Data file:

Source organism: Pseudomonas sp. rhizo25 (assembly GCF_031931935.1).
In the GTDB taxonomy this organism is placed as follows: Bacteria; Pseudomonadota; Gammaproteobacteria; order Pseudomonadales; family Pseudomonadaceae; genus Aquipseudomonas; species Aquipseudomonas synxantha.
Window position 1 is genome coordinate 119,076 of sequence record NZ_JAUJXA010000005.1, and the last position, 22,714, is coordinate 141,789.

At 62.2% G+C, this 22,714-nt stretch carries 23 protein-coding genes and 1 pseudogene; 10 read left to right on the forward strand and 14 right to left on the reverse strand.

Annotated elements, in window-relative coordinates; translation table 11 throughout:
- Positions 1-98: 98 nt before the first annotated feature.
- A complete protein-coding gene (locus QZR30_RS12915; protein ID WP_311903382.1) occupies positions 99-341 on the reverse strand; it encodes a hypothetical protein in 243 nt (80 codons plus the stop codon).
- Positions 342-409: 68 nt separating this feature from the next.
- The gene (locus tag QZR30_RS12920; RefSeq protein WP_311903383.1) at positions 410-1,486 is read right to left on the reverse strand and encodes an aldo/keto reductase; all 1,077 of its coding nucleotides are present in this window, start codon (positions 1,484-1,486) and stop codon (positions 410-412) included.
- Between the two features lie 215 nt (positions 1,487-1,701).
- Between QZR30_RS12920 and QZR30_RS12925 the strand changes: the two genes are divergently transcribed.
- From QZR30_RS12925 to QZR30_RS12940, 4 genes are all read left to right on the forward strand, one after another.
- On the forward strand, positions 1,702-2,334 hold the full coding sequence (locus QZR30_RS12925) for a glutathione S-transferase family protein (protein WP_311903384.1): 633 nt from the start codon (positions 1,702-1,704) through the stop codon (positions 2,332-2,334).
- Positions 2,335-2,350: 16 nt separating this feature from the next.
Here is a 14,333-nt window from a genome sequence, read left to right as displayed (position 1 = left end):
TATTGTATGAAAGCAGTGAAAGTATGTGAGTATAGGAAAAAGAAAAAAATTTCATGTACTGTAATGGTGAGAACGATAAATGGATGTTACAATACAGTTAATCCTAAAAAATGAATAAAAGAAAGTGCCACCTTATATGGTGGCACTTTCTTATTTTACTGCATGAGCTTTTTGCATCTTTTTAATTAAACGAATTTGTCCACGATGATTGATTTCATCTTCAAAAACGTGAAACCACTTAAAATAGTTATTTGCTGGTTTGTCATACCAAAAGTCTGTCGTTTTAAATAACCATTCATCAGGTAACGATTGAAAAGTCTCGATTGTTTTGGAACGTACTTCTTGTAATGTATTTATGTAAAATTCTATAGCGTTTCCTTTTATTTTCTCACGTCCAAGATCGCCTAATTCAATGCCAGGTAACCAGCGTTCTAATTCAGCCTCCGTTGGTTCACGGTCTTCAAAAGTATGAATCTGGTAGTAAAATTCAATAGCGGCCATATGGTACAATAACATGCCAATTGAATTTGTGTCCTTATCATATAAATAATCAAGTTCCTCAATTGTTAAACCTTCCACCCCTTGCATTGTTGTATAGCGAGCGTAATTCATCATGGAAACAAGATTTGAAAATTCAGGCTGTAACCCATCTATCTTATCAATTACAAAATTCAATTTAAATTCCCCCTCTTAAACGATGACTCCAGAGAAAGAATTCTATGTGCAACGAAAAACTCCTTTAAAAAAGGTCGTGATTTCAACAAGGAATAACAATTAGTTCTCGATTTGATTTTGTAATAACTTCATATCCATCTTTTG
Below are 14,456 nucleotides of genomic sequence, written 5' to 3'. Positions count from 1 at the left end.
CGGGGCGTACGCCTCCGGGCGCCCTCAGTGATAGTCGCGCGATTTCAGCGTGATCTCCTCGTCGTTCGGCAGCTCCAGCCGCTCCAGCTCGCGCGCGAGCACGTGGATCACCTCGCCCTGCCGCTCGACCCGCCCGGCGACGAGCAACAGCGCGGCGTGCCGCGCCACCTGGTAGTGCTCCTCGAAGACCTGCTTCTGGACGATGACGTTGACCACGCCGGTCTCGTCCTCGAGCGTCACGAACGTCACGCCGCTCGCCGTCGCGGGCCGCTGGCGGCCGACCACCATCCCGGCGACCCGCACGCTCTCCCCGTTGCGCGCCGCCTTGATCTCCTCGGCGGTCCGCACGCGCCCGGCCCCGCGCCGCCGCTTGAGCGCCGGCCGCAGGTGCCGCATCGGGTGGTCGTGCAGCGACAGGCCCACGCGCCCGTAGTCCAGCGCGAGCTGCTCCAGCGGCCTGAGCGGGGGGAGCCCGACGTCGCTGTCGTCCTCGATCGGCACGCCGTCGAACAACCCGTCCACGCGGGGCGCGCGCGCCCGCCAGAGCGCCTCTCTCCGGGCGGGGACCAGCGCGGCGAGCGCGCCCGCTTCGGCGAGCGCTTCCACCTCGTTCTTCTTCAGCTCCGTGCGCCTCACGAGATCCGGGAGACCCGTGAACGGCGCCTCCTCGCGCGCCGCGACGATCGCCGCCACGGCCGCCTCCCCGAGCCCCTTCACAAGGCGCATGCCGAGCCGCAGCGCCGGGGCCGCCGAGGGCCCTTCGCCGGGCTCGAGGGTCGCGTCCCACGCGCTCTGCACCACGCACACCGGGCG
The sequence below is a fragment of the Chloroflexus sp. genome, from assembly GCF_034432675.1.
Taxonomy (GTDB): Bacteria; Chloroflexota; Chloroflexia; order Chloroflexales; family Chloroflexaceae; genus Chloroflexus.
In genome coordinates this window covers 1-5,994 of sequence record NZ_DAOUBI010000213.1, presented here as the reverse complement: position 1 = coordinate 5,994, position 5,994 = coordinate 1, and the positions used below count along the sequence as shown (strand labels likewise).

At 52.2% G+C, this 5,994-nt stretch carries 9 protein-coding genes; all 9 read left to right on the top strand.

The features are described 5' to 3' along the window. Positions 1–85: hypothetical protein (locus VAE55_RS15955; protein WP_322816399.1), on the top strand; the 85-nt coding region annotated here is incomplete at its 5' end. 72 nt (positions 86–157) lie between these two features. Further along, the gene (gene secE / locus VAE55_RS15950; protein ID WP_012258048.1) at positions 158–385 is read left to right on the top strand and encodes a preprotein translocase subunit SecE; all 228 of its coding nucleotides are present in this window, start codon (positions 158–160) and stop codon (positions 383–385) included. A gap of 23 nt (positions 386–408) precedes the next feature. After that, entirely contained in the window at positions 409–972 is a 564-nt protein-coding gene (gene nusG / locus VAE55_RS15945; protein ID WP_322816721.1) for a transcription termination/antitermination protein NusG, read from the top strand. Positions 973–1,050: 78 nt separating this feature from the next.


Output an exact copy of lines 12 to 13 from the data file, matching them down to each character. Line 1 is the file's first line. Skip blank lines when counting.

- From QZR30_RS12925 to QZR30_RS12940, 4 genes are all read left to right on the forward strand, one after another.
- On the forward strand, positions 1,702-2,334 hold the full coding sequence (locus QZR30_RS12925) for a glutathione S-transferase family protein (protein WP_311903384.1): 633 nt from the start codon (positions 1,702-1,704) through the stop codon (positions 2,332-2,334).